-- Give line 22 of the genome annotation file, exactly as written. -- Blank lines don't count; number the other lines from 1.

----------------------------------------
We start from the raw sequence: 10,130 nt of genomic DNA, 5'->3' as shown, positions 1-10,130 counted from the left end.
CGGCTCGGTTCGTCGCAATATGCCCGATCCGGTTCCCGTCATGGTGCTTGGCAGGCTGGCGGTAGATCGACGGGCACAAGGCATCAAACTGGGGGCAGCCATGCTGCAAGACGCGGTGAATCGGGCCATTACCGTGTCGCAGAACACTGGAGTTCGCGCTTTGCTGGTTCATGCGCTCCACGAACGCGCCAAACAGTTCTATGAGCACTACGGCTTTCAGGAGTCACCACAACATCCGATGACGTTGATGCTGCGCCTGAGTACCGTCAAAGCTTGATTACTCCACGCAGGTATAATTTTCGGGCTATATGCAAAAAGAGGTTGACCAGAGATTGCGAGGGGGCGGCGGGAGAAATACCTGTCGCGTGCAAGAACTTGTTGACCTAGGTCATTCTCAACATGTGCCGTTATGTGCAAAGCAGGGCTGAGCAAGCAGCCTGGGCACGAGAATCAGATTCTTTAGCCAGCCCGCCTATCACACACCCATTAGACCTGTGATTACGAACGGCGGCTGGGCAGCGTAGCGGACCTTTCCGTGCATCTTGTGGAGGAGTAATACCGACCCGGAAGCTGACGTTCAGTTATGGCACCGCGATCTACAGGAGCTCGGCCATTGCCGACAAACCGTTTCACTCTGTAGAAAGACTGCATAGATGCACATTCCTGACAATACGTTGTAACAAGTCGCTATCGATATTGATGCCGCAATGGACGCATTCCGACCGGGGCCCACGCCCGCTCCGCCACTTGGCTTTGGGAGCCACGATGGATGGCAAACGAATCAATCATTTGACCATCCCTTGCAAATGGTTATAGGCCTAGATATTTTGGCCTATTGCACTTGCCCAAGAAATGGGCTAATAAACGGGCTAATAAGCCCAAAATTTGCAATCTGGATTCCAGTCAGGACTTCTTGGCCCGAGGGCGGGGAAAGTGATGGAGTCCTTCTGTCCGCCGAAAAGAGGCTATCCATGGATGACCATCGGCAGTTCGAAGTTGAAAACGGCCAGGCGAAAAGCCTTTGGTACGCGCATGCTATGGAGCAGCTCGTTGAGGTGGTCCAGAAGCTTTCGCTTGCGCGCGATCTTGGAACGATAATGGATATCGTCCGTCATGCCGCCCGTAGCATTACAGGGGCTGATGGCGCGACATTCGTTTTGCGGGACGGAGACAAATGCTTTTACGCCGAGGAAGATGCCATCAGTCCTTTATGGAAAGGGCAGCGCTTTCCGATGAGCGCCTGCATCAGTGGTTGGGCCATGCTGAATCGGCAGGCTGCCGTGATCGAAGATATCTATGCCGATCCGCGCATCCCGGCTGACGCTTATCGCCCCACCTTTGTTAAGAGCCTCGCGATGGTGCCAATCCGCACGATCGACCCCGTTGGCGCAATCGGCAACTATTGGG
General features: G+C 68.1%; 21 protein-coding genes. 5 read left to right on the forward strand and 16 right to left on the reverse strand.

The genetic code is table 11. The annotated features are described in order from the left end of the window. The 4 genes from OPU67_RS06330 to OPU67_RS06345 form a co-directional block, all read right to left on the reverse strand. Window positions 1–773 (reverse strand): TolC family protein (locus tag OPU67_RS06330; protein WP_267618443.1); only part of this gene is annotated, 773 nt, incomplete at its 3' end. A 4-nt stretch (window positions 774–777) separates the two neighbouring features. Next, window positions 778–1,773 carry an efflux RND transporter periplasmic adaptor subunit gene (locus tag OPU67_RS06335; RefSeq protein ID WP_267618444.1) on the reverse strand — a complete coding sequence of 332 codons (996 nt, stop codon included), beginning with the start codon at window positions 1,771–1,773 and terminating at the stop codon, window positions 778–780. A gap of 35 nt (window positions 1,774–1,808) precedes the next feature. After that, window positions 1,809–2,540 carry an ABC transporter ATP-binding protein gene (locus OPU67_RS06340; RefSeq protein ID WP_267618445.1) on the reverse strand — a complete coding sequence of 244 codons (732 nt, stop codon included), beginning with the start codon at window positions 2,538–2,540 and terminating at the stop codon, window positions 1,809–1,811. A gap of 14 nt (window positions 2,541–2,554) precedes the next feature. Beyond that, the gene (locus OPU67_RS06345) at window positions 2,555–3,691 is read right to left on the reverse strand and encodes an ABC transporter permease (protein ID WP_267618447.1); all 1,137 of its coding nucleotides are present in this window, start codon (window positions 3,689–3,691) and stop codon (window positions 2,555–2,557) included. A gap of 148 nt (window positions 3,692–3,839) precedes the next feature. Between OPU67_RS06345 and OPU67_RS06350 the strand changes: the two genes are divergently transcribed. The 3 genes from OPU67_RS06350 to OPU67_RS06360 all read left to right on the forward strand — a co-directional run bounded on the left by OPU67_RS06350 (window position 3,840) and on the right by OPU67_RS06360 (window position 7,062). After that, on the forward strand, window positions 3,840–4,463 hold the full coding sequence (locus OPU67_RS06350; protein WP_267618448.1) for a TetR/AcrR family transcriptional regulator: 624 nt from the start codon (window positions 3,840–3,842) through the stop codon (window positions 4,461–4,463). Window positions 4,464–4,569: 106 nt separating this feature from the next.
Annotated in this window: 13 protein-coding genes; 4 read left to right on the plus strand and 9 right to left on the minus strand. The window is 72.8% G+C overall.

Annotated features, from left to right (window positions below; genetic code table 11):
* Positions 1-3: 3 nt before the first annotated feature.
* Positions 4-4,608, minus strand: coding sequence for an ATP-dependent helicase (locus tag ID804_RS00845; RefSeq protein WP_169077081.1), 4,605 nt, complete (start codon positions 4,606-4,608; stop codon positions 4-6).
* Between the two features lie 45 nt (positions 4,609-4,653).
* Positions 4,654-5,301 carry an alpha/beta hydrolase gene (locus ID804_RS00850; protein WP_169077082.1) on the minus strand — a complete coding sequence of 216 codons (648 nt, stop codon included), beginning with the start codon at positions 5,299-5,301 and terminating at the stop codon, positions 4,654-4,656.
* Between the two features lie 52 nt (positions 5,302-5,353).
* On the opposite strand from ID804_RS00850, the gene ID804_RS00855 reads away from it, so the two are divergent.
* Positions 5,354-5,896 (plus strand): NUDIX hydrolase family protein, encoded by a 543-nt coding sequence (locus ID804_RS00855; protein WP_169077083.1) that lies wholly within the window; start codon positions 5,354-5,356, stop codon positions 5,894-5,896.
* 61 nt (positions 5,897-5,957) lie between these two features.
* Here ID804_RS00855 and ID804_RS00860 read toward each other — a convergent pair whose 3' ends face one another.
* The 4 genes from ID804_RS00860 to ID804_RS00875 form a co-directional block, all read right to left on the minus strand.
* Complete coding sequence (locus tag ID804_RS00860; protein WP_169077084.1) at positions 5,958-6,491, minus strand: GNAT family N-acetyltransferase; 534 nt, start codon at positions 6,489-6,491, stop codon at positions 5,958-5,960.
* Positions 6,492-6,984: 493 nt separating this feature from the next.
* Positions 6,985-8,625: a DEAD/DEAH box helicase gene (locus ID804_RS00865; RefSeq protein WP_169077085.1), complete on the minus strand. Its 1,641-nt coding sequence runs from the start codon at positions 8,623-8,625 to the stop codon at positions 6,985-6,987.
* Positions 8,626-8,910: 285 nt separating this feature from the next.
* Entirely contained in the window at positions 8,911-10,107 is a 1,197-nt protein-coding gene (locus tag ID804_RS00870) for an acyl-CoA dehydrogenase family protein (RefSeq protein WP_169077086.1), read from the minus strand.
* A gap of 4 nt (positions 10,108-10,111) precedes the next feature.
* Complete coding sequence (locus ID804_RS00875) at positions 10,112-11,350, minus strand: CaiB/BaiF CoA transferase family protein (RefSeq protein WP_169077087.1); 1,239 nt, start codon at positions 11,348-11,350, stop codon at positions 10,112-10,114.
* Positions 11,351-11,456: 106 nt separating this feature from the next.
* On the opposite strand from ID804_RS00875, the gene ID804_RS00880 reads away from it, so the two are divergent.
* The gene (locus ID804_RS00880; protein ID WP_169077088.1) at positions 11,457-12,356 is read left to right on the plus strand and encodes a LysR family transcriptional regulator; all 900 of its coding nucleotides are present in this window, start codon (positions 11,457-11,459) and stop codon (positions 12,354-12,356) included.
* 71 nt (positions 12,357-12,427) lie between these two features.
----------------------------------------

* A gap of 4 nt (positions 10,108-10,111) precedes the next feature.